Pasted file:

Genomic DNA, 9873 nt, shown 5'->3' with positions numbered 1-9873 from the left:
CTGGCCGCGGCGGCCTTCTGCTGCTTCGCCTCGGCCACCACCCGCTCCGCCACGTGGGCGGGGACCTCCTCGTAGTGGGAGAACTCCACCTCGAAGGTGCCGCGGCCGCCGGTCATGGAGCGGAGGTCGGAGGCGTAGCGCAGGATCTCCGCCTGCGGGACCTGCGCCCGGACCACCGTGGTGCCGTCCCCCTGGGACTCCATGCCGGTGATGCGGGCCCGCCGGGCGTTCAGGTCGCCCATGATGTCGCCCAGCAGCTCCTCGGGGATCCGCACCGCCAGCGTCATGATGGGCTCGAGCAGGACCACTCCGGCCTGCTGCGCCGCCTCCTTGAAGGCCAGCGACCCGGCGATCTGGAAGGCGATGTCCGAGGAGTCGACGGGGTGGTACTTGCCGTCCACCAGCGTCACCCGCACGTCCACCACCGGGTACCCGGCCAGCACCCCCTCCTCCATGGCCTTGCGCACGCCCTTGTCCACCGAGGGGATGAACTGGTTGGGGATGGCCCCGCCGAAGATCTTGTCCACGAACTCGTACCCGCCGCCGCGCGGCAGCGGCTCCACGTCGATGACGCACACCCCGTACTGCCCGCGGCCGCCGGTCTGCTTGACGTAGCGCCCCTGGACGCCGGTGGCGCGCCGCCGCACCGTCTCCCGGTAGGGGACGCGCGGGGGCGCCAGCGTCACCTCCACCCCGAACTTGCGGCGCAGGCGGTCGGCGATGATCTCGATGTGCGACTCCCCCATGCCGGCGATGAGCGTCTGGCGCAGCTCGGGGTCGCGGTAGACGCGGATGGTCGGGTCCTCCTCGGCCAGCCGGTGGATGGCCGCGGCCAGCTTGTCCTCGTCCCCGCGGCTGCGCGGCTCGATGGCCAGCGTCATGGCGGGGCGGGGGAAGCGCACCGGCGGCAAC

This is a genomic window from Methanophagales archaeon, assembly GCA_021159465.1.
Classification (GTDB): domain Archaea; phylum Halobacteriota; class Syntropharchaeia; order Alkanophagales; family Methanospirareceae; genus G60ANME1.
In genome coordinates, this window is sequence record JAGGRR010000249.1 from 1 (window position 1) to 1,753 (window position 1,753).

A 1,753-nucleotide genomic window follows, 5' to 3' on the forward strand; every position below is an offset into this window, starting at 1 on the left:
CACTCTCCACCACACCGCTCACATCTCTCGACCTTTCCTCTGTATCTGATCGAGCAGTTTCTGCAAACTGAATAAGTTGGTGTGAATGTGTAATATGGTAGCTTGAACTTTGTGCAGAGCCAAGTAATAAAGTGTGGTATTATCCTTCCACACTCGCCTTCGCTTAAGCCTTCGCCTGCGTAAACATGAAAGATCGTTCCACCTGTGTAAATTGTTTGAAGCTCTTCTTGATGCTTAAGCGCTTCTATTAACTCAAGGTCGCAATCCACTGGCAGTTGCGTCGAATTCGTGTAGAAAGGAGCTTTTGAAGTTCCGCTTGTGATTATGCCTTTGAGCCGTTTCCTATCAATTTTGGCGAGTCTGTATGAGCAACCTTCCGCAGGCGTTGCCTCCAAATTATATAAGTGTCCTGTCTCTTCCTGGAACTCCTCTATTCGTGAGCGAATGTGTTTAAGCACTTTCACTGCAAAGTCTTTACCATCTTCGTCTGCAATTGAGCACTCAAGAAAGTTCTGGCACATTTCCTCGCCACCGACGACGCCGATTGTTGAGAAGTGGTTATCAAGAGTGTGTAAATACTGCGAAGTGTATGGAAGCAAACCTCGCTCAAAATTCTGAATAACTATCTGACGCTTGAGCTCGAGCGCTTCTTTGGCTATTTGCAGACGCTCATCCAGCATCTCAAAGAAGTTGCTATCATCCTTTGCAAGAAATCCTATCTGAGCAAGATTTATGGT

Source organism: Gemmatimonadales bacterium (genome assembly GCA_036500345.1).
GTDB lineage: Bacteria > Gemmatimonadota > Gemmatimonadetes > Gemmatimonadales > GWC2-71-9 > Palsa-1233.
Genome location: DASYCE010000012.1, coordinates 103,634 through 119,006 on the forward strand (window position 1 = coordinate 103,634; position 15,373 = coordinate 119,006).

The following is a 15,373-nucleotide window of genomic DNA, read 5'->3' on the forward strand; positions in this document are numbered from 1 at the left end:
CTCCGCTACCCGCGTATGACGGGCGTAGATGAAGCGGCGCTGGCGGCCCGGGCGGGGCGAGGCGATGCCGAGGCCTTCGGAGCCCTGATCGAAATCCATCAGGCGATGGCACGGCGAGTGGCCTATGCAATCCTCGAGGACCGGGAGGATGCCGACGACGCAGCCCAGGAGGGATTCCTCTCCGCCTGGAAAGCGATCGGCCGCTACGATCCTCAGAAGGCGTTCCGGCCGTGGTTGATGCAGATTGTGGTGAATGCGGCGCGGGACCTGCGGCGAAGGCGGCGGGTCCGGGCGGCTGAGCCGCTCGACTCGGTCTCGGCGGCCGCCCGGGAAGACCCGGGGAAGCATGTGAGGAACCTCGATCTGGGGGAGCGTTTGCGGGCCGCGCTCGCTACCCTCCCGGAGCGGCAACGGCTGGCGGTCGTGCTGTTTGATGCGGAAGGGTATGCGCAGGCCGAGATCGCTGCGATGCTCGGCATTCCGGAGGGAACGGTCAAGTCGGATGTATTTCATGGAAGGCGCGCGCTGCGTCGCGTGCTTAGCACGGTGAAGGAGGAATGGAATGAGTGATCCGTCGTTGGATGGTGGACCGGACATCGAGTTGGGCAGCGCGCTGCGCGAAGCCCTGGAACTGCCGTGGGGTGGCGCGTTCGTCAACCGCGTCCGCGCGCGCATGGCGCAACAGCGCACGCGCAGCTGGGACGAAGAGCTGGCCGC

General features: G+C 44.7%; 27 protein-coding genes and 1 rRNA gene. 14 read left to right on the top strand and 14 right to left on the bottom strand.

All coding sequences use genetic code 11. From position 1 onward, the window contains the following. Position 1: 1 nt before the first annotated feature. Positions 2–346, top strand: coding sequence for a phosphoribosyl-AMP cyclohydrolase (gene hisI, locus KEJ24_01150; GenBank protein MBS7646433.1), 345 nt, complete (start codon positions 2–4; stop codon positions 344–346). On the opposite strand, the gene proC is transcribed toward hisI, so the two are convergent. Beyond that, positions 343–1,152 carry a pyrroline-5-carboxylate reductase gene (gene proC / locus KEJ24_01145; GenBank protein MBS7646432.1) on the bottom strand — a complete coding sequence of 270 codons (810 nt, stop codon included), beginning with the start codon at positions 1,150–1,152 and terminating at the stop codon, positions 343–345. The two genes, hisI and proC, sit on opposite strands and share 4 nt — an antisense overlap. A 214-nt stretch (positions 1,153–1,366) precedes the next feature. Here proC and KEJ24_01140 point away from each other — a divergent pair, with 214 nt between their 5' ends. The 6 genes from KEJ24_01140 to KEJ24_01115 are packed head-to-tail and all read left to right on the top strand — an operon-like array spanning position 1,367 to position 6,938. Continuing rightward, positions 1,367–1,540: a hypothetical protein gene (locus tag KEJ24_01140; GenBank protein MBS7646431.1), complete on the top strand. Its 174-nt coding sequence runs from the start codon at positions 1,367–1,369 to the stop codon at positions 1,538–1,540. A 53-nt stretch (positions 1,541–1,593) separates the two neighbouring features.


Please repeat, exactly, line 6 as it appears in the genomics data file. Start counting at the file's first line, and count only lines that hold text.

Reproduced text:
A 1,753-nucleotide genomic window follows, 5' to 3' on the forward strand; every position below is an offset into this window, starting at 1 on the left: